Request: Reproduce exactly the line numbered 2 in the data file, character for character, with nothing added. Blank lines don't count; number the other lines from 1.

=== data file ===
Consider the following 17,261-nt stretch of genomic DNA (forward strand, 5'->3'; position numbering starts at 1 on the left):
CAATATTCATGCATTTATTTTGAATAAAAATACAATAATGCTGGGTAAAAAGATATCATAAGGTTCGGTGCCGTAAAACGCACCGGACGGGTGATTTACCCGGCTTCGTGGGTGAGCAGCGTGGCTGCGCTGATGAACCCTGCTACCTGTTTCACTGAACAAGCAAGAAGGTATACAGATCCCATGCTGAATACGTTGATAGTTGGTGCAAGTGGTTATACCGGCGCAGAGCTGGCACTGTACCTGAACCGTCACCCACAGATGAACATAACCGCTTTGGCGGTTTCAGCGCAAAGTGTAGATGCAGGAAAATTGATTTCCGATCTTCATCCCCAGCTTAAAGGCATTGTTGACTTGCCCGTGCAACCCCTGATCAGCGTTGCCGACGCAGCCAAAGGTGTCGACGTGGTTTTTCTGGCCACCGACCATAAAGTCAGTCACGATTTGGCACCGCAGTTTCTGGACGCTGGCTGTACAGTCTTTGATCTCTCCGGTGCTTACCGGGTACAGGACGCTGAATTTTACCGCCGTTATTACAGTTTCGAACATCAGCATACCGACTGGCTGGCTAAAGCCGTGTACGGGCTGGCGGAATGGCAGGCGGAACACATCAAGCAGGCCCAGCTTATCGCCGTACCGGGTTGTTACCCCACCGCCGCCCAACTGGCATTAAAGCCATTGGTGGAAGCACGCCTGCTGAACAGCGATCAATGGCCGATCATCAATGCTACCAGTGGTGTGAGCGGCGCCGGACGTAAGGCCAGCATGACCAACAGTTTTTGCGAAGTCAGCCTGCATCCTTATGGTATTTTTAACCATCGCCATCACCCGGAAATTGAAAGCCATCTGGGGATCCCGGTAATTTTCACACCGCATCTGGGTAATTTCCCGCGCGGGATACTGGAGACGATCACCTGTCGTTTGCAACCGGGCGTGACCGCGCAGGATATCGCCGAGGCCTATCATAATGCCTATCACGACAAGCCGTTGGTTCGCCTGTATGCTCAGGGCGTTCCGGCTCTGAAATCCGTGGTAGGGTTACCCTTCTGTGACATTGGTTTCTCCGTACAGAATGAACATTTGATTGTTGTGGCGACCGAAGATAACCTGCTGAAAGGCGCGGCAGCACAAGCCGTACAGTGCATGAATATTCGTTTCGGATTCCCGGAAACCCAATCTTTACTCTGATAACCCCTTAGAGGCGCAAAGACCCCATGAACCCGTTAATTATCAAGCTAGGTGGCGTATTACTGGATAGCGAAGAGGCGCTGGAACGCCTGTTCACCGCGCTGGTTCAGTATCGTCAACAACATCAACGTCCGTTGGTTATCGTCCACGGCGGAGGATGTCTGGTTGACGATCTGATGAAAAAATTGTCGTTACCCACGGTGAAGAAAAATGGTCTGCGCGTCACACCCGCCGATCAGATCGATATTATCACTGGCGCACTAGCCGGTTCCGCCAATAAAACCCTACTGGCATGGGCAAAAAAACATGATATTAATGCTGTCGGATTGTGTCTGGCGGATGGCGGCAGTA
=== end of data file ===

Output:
CAATATTCATGCATTTATTTTGAATAAAAATACAATAATGCTGGGTAAAAAGATATCATAAGGTTCGGTGCCGTAAAACGCACCGGACGGGTGATTTACCCGGCTTCGTGGGTGAGCAGCGTGGCTGCGCTGATGAACCCTGCTACCTGTTTCACTGAACAAGCAAGAAGGTATACAGATCCCATGCTGAATACGTTGATAGTTGGTGCAAGTGGTTATACCGGCGCAGAGCTGGCACTGTACCTGAACCGTCACCCACAGATGAACATAACCGCTTTGGCGGTTTCAGCGCAAAGTGTAGATGCAGGAAAATTGATTTCCGATCTTCATCCCCAGCTTAAAGGCATTGTTGACTTGCCCGTGCAACCCCTGATCAGCGTTGCCGACGCAGCCAAAGGTGTCGACGTGGTTTTTCTGGCCACCGACCATAAAGTCAGTCACGATTTGGCACCGCAGTTTCTGGACGCTGGCTGTACAGTCTTTGATCTCTCCGGTGCTTACCGGGTACAGGACGCTGAATTTTACCGCCGTTATTACAGTTTCGAACATCAGCATACCGACTGGCTGGCTAAAGCCGTGTACGGGCTGGCGGAATGGCAGGCGGAACACATCAAGCAGGCCCAGCTTATCGCCGTACCGGGTTGTTACCCCACCGCCGCCCAACTGGCATTAAAGCCATTGGTGGAAGCACGCCTGCTGAACAGCGATCAATGGCCGATCATCAATGCTACCAGTGGTGTGAGCGGCGCCGGACGTAAGGCCAGCATGACCAACAGTTTTTGCGAAGTCAGCCTGCATCCTTATGGTATTTTTAACCATCGCCATCACCCGGAAATTGAAAGCCATCTGGGGATCCCGGTAATTTTCACACCGCATCTGGGTAATTTCCCGCGCGGGATACTGGAGACGATCACCTGTCGTTTGCAACCGGGCGTGACCGCGCAGGATATCGCCGAGGCCTATCATAATGCCTATCACGACAAGCCGTTGGTTCGCCTGTATGCTCAGGGCGTTCCGGCTCTGAAATCCGTGGTAGGGTTACCCTTCTGTGACATTGGTTTCTCCGTACAGAATGAACATTTGATTGTTGTGGCGACCGAAGATAACCTGCTGAAAGGCGCGGCAGCACAAGCCGTACAGTGCATGAATATTCGTTTCGGATTCCCGGAAACCCAATCTTTACTCTGATAACCCCTTAGAGGCGCAAAGACCCCATGAACCCGTTAATTATCAAGCTAGGTGGCGTATTACTGGATAGCGAAGAGGCGCTGGAACGCCTGTTCACCGCGCTGGTTCAGTATCGTCAACAACATCAACGTCCGTTGGTTATCGTCCACGGCGGAGGATGTCTGGTTGACGATCTGATGAAAAAATTGTCGTTACCCACGGTGAAGAAAAATGGTCTGCGCGTCACACCCGCCGATCAGATCGATATTATCACTGGCGCACTAGCCGGTTCCGCCAATAAAACCCTACTGGCATGGGCAAAAAAACATGATATTAATGCTGTCGGATTGTGTCTGGCGGATGGCGGCAGTA